Three months after buying Charlotte-based First Charter Corp., Fifth Third Bancorp is launching what it calls its biggest advertising push ever.
The “Unlock Your Dreams” campaign, which started Tuesday, centers on a $250,000 sweepstakes. Customers and noncustomers alike can enter by stopping at a branch to ask for a scratch-off game piece.
Each piece has a code that lets people enter the sweepstakes online, at www.53unlockyourdreams.com. The pieces also offer prizes such as $10 MasterCard gift cards, as well as others that are contingent on being a bank customer, like $50 off the fee for a mortgage loan application.
The bank is advertising Unlock Your Dreams through multiple venues, including radio, newspapers, and a large billboard on the side of uptown Charlotte's EpiCentre – which is unofficially Bank of America Corp.'s turf. “We were just using all the media outlets we can,” said Bob James, chief executive officer of Fifth Third's N.C. operations.
The bank aims to drive traffic to its branches, as well as help customers plan for goals like a new home, a college education or a vacation. “If it's a young person looking to buy their first home, we would talk to them about how to save for a down payment, the products we have to help with that, and then mortgage alternatives to help with that purpose,” James said.
James was First Charter's CEO when it was bought by Cincinnati-based Fifth Third in June. Before the acquisition, First Charter was the third largest bank headquartered in Charlotte, behind Bank of America and Wachovia Corp.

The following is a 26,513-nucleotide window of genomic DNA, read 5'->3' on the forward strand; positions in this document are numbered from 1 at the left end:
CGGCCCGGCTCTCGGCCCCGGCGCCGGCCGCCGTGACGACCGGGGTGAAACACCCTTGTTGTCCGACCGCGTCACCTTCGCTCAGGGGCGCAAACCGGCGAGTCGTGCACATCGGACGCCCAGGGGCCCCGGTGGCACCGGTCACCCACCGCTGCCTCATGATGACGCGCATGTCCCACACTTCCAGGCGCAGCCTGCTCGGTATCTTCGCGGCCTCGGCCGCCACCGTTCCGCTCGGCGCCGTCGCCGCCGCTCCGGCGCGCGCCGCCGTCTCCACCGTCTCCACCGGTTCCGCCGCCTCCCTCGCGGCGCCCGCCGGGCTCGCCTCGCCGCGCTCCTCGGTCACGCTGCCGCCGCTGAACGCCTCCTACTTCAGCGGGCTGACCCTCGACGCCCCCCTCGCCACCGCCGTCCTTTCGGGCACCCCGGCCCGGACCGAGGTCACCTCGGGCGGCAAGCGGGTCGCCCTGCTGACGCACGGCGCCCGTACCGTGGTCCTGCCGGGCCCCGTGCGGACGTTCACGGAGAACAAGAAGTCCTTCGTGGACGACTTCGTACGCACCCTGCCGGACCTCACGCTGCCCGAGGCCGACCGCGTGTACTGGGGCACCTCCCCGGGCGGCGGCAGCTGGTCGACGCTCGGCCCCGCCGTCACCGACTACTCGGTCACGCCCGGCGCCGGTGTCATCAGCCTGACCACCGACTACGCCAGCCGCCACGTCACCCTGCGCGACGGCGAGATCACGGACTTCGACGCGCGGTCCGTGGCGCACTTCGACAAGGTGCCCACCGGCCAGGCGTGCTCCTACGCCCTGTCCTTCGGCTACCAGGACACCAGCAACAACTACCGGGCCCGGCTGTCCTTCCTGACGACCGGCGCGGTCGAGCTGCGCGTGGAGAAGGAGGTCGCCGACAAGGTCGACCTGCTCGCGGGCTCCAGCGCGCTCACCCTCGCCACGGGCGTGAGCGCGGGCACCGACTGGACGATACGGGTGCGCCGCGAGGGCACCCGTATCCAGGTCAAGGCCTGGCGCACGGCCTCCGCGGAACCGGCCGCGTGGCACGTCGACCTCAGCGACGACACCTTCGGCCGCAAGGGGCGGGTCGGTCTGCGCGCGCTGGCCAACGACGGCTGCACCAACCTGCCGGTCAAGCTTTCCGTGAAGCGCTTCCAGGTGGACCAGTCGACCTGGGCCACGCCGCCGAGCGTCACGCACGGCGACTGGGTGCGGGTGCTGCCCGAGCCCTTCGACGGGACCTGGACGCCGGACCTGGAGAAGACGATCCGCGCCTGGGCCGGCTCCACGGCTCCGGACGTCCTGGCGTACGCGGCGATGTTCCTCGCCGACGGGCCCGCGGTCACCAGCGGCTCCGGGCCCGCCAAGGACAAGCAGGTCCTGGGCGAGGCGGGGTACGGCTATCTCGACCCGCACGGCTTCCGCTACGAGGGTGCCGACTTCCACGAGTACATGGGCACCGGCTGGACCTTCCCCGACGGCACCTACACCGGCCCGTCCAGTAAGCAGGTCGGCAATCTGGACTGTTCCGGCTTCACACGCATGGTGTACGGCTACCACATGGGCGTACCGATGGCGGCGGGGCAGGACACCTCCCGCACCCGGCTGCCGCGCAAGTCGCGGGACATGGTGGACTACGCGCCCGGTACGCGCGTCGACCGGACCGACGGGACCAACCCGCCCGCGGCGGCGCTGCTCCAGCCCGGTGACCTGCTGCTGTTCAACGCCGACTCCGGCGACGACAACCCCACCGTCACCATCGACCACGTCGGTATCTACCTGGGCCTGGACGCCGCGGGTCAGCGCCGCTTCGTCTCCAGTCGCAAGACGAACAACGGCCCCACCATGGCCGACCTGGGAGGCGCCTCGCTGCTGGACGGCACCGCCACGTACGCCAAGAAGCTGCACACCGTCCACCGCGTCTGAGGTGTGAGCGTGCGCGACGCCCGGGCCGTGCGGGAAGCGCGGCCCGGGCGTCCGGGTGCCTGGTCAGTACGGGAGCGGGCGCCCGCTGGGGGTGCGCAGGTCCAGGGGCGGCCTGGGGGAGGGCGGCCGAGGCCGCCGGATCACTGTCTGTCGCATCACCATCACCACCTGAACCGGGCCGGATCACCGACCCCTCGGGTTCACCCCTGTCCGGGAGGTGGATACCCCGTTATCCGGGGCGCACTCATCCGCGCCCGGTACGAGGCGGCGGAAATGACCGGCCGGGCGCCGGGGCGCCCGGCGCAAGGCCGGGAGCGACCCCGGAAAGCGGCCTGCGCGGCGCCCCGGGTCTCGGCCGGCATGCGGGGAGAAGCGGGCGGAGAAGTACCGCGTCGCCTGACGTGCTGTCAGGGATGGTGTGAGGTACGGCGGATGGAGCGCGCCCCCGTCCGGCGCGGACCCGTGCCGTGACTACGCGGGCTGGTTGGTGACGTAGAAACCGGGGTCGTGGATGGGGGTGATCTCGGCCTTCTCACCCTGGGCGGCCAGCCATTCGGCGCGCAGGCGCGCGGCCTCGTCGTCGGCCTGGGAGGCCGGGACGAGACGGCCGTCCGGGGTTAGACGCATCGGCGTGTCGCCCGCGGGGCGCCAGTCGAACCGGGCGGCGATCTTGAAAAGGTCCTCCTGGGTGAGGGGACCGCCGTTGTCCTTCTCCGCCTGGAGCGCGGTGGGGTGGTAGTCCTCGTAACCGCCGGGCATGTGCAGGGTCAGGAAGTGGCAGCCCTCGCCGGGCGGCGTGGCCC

The acquisition means that former First Charter customers have a broader footprint of banks to visit, as well as new products to choose from, such as credit cards. Most customers, James said, have been “very patient and understanding with the changes and have remained loyal to the company.” Some, however, have complained of inconveniences like having to sign up again for online banking, or they say they were caught off guard by the change.
“With any conversion there are a few bumps in the road, and it took us a couple of weeks to smooth that out,” James said Tuesday. “We sent information out (about the merger) more than 30 days in advance, but most people don't read that when it's from their bank. We had people who didn't realize there was a merger until they got their new bank statement.”
Fifth Third, the country's 15th-largest bank by assets, has seen its stock price fall by about 50 percent since a year ago, closing at $16.26 on Tuesday. James pointed out that, even so, former First Charter shareholders have still come out ahead. Its shares were trading at about $20 when the merger was announced last August, and shareholders were given 1.74 Fifth Third shares for each First Charter share. So one First Charter share was worth about $28.29 Tuesday – a premium of more than 40 percent.
“I don't know of any bank stock in the United States that's gone up that much in the past year,” James said.